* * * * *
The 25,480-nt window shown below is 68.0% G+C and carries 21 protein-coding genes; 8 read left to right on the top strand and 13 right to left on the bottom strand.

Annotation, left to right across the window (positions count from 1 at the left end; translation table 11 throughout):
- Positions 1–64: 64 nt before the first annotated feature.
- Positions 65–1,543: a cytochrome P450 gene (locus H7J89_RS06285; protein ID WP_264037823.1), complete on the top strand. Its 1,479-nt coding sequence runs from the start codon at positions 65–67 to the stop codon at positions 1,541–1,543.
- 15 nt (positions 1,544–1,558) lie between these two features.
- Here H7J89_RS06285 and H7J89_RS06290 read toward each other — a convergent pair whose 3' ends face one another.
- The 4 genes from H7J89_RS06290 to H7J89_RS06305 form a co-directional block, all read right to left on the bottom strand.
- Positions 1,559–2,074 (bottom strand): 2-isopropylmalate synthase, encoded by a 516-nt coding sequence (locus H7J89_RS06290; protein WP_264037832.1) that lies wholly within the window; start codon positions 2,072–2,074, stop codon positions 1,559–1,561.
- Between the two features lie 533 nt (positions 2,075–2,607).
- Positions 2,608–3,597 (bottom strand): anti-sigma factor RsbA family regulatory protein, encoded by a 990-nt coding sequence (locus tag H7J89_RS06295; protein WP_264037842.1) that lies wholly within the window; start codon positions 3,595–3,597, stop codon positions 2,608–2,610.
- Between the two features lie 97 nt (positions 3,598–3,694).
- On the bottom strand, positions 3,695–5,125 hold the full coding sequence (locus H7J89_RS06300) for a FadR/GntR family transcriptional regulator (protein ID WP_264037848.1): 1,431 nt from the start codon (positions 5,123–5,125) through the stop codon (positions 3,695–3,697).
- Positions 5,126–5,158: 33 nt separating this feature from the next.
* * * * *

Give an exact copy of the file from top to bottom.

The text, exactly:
The 25,480-nt window shown below is 68.0% G+C and carries 21 protein-coding genes; 8 read left to right on the top strand and 13 right to left on the bottom strand.

Annotation, left to right across the window (positions count from 1 at the left end; translation table 11 throughout):
- Positions 1–64: 64 nt before the first annotated feature.
- Positions 65–1,543: a cytochrome P450 gene (locus H7J89_RS06285; protein ID WP_264037823.1), complete on the top strand. Its 1,479-nt coding sequence runs from the start codon at positions 65–67 to the stop codon at positions 1,541–1,543.
- 15 nt (positions 1,544–1,558) lie between these two features.
- Here H7J89_RS06285 and H7J89_RS06290 read toward each other — a convergent pair whose 3' ends face one another.
- The 4 genes from H7J89_RS06290 to H7J89_RS06305 form a co-directional block, all read right to left on the bottom strand.
- Positions 1,559–2,074 (bottom strand): 2-isopropylmalate synthase, encoded by a 516-nt coding sequence (locus H7J89_RS06290; protein WP_264037832.1) that lies wholly within the window; start codon positions 2,072–2,074, stop codon positions 1,559–1,561.
- Between the two features lie 533 nt (positions 2,075–2,607).
- Positions 2,608–3,597 (bottom strand): anti-sigma factor RsbA family regulatory protein, encoded by a 990-nt coding sequence (locus tag H7J89_RS06295; protein WP_264037842.1) that lies wholly within the window; start codon positions 3,595–3,597, stop codon positions 2,608–2,610.
- Between the two features lie 97 nt (positions 3,598–3,694).
- On the bottom strand, positions 3,695–5,125 hold the full coding sequence (locus H7J89_RS06300) for a FadR/GntR family transcriptional regulator (protein ID WP_264037848.1): 1,431 nt from the start codon (positions 5,123–5,125) through the stop codon (positions 3,695–3,697).
- Positions 5,126–5,158: 33 nt separating this feature from the next.